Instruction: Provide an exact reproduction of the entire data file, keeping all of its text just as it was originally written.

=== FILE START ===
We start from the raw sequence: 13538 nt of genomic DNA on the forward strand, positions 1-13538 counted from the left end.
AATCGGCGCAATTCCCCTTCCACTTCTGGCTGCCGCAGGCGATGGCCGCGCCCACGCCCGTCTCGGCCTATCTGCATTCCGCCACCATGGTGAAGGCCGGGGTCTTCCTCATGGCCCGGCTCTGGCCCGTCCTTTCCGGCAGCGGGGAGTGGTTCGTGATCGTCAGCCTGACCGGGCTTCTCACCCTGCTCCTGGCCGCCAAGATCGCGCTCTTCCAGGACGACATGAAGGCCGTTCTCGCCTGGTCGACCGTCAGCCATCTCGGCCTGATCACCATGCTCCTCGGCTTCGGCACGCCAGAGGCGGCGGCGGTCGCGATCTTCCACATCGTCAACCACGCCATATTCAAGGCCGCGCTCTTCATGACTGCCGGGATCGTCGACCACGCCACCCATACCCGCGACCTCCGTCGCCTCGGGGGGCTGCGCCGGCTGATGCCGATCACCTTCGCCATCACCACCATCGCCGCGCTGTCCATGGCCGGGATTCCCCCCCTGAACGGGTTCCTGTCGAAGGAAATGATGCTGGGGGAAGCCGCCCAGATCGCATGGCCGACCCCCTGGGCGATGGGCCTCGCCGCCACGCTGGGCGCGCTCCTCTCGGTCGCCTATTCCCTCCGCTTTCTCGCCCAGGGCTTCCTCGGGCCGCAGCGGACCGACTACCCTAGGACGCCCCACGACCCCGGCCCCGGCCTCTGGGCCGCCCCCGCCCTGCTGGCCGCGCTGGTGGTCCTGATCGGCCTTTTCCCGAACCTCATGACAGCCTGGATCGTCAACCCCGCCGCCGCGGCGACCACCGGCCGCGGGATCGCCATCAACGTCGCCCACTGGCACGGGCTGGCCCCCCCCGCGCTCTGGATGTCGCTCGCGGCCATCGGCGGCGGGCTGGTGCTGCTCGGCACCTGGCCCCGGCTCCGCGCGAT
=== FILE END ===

We start from the raw sequence: 13538 nt of genomic DNA on the forward strand, positions 1-13538 counted from the left end.
AATCGGCGCAATTCCCCTTCCACTTCTGGCTGCCGCAGGCGATGGCCGCGCCCACGCCCGTCTCGGCCTATCTGCATTCCGCCACCATGGTGAAGGCCGGGGTCTTCCTCATGGCCCGGCTCTGGCCCGTCCTTTCCGGCAGCGGGGAGTGGTTCGTGATCGTCAGCCTGACCGGGCTTCTCACCCTGCTCCTGGCCGCCAAGATCGCGCTCTTCCAGGACGACATGAAGGCCGTTCTCGCCTGGTCGACCGTCAGCCATCTCGGCCTGATCACCATGCTCCTCGGCTTCGGCACGCCAGAGGCGGCGGCGGTCGCGATCTTCCACATCGTCAACCACGCCATATTCAAGGCCGCGCTCTTCATGACTGCCGGGATCGTCGACCACGCCACCCATACCCGCGACCTCCGTCGCCTCGGGGGGCTGCGCCGGCTGATGCCGATCACCTTCGCCATCACCACCATCGCCGCGCTGTCCATGGCCGGGATTCCCCCCCTGAACGGGTTCCTGTCGAAGGAAATGATGCTGGGGGAAGCCGCCCAGATCGCATGGCCGACCCCCTGGGCGATGGGCCTCGCCGCCACGCTGGGCGCGCTCCTCTCGGTCGCCTATTCCCTCCGCTTTCTCGCCCAGGGCTTCCTCGGGCCGCAGCGGACCGACTACCCTAGGACGCCCCACGACCCCGGCCCCGGCCTCTGGGCCGCCCCCGCCCTGCTGGCCGCGCTGGTGGTCCTGATCGGCCTTTTCCCGAACCTCATGACAGCCTGGATCGTCAACCCCGCCGCCGCGGCGACCACCGGCCGCGGGATCGCCATCAACGTCGCCCACTGGCACGGGCTGGCCCCCCCCGCGCTCTGGATGTCGCTCGCGGCCATCGGCGGCGGGCTGGTGCTGCTCGGCACCTGGCCCCGGCTCCGCGCGAT